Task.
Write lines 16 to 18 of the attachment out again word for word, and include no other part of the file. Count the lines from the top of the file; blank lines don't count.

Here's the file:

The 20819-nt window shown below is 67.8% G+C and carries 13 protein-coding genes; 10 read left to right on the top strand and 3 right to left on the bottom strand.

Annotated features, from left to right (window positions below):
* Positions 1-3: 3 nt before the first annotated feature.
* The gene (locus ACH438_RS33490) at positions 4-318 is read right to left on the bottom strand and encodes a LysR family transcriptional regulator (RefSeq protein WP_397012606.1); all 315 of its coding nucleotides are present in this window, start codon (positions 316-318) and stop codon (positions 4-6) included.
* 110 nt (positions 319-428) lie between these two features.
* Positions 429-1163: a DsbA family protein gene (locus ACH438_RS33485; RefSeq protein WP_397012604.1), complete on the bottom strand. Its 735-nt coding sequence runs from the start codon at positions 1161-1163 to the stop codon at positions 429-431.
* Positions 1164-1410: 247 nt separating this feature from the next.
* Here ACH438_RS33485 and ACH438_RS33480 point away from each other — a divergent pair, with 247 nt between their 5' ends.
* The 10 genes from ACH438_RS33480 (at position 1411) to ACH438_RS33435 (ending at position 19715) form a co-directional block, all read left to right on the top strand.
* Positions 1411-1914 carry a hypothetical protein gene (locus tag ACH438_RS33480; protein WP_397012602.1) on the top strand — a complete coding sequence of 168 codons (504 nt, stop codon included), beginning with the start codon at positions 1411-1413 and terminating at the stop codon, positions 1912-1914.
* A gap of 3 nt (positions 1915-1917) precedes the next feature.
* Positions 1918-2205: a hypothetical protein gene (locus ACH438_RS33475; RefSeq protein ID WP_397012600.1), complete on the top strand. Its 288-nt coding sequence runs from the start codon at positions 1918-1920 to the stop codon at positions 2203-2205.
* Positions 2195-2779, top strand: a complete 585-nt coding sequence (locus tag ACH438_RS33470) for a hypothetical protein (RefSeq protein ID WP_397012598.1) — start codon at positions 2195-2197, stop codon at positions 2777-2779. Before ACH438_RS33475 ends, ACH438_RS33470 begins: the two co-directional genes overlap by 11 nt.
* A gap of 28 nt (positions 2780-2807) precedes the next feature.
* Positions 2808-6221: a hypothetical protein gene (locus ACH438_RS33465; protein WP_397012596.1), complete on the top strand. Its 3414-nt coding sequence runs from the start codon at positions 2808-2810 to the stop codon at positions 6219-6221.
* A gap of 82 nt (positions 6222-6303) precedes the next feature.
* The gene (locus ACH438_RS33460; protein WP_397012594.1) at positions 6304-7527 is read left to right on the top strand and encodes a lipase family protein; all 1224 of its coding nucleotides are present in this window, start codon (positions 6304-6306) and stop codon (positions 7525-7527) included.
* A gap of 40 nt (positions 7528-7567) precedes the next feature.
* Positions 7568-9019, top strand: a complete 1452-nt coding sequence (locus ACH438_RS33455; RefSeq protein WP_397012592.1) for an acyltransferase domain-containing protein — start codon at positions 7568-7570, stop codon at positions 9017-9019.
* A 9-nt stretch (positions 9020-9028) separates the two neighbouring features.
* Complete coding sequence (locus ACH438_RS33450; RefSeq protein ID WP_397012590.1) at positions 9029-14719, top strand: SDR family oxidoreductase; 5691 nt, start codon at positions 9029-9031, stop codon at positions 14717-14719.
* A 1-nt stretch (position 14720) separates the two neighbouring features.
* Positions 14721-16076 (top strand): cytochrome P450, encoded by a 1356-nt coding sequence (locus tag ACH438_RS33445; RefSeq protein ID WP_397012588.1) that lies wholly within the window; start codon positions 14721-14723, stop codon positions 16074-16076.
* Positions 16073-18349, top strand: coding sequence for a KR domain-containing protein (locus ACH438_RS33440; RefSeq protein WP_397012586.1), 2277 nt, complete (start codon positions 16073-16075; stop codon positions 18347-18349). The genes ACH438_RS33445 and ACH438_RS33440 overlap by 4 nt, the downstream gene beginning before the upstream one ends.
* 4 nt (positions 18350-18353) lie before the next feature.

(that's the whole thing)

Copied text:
* A gap of 82 nt (positions 6222-6303) precedes the next feature.
* The gene (locus ACH438_RS33460; protein WP_397012594.1) at positions 6304-7527 is read left to right on the top strand and encodes a lipase family protein; all 1224 of its coding nucleotides are present in this window, start codon (positions 6304-6306) and stop codon (positions 7525-7527) included.
* A gap of 40 nt (positions 7528-7567) precedes the next feature.